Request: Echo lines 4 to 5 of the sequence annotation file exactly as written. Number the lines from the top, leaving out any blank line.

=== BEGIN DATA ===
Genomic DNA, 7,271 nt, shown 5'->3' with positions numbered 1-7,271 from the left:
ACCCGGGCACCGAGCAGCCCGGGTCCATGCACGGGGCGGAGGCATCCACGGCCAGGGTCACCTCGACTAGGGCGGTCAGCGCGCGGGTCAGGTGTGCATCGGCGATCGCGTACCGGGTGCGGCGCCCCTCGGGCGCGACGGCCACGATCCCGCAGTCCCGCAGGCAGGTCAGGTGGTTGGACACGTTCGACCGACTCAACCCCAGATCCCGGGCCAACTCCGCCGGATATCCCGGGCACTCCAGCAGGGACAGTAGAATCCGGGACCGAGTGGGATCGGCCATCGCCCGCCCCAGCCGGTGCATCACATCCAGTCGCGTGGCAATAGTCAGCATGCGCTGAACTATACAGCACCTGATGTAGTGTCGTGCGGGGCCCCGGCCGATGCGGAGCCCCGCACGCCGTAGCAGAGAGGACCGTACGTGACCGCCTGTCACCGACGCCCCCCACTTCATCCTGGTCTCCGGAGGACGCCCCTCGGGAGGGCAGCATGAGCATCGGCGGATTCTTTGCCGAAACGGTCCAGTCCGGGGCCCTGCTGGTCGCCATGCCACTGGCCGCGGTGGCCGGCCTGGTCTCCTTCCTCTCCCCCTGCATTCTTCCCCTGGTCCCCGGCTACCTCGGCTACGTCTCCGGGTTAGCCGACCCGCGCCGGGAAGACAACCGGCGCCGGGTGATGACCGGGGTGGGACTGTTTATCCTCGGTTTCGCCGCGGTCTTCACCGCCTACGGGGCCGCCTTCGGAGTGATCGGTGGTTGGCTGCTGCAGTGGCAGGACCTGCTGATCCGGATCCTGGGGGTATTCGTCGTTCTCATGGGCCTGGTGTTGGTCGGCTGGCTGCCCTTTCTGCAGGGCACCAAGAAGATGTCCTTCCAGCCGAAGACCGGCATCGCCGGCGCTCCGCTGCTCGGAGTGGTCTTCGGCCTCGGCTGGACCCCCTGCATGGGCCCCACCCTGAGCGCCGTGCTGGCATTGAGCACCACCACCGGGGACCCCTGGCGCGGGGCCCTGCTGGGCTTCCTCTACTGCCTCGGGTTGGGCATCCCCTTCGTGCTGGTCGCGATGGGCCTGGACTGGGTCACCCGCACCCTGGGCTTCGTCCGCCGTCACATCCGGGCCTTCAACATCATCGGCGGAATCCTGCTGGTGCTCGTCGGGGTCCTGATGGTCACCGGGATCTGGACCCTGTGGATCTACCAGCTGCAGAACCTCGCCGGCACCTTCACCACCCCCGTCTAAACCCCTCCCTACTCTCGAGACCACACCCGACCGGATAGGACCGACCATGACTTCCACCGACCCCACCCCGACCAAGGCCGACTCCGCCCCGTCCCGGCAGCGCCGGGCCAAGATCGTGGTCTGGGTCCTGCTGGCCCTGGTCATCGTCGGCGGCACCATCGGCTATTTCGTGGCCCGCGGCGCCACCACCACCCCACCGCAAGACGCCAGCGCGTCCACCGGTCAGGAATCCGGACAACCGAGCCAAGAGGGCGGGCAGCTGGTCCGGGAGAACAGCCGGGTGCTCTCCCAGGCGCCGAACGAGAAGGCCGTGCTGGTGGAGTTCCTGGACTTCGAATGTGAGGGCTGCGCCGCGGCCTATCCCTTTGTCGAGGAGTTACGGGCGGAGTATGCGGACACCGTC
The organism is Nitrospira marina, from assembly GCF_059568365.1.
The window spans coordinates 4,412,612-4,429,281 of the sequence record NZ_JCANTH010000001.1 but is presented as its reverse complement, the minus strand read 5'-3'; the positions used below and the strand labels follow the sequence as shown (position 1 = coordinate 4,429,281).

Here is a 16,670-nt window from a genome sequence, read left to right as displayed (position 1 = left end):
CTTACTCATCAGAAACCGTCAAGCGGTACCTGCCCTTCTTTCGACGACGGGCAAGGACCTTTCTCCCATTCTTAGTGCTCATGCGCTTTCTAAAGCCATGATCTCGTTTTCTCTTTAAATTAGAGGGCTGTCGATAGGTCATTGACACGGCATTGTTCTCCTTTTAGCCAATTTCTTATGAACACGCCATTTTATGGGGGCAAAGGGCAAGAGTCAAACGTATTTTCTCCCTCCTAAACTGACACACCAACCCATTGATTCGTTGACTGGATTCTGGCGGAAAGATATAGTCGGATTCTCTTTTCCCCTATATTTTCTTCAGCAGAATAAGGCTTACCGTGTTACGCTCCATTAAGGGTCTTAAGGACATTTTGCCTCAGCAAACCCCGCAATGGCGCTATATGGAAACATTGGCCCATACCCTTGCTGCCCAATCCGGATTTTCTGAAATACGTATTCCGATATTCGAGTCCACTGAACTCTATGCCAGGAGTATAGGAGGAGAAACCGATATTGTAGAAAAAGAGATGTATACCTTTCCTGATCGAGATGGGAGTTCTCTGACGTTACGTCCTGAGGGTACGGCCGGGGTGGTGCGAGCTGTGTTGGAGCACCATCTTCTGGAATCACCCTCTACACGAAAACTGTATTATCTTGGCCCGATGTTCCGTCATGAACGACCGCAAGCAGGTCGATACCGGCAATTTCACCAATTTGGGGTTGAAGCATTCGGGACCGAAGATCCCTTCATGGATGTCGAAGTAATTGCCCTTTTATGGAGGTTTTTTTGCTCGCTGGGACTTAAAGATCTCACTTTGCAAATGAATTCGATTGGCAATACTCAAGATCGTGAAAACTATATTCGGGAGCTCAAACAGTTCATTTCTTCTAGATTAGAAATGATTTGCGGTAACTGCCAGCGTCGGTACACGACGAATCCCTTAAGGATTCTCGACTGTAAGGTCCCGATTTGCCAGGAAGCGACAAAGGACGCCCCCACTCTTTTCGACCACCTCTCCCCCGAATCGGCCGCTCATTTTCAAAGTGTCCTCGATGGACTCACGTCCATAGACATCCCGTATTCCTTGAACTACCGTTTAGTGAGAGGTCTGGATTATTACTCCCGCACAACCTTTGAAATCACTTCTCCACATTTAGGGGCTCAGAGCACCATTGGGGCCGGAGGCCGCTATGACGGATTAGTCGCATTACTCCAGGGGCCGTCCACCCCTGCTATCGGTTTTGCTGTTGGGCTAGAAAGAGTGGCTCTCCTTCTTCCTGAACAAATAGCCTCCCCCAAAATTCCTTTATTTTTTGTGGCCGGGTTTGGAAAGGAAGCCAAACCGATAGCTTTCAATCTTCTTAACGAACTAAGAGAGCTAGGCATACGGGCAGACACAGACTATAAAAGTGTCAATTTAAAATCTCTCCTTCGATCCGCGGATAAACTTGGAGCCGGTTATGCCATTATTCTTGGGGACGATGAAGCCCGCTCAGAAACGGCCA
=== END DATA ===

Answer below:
The window spans coordinates 4,412,612-4,429,281 of the sequence record NZ_JCANTH010000001.1 but is presented as its reverse complement, the minus strand read 5'-3'; the positions used below and the strand labels follow the sequence as shown (position 1 = coordinate 4,429,281).

Here is a 16,670-nt window from a genome sequence, read left to right as displayed (position 1 = left end):